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Google has revealed how it’s setting up an iPhone with a new operating system called “OS X,” and it’s all based on the open source code that powers Linux.

The move is all part of Google’s push to put the iPhone on par with Apple’s Macs, and to make it easier to install new software, Google announced Tuesday.

Apple’s iOS 8, which launched this year, has been largely criticized for having the lowest user experience of any Apple product.

It has no iTunes integration, and has the lowest adoption rate of any major mobile operating system in the world.

Apple has since announced plans to make the operating system available to developers for free, and it also recently launched an upgrade for its iPad Pro.

The iOS version of Google Android, however, will use the open-source code and will be compatible with Linux-based operating systems.

“We’ve always had an open relationship with Google,” Google said in a blog post on Tuesday.

“We’ve been working with them to develop their OS X to bring innovation and openness to Android devices.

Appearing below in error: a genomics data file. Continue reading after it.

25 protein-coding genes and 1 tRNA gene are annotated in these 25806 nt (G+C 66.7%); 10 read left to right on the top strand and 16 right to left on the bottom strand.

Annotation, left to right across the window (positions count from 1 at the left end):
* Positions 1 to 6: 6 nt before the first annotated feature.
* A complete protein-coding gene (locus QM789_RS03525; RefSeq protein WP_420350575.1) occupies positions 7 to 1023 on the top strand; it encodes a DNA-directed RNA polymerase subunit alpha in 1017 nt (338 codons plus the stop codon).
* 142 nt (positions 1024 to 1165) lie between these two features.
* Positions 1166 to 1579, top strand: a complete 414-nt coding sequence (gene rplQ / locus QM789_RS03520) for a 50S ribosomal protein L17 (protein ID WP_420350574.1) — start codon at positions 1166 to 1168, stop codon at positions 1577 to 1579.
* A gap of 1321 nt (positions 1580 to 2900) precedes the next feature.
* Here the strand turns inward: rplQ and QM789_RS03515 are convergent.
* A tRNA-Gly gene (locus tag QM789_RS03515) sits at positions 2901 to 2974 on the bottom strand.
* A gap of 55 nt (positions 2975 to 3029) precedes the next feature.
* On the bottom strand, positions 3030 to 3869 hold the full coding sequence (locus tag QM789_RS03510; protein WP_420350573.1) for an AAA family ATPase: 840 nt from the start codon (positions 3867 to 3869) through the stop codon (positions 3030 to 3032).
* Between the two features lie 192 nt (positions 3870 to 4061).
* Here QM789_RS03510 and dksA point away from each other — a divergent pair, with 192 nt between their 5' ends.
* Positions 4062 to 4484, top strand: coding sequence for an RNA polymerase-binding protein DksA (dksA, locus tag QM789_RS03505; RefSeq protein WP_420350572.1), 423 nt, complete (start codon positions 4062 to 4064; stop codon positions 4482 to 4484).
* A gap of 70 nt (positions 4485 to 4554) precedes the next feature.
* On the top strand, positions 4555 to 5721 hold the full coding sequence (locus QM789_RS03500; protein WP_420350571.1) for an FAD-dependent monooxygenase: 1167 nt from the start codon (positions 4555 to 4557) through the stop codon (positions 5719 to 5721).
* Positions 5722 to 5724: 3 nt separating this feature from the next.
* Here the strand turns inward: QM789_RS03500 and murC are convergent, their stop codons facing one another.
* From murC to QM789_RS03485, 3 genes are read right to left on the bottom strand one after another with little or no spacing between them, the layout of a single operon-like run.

Today, we’re announcing our first major OS X upgrade in more than 20 years.”

Google announced the update last week, and said the OS X update would be released in a few weeks.

The OS X Yosemite update was released earlier this year and was aimed at developers, but has since become more widely available.

It brings new features like multitasking, and is now available on Apple devices running the most recent version of iOS, iOS 8.3.

Google also announced plans for its next major release, a software update called “Omniverse,” to be released next month.

Omniverse, which is still in early testing, will allow Android users to create their own apps using Unity, the programming language Google uses to build its mobile apps.

Google said Omniverse will also allow developers to create third-party applications.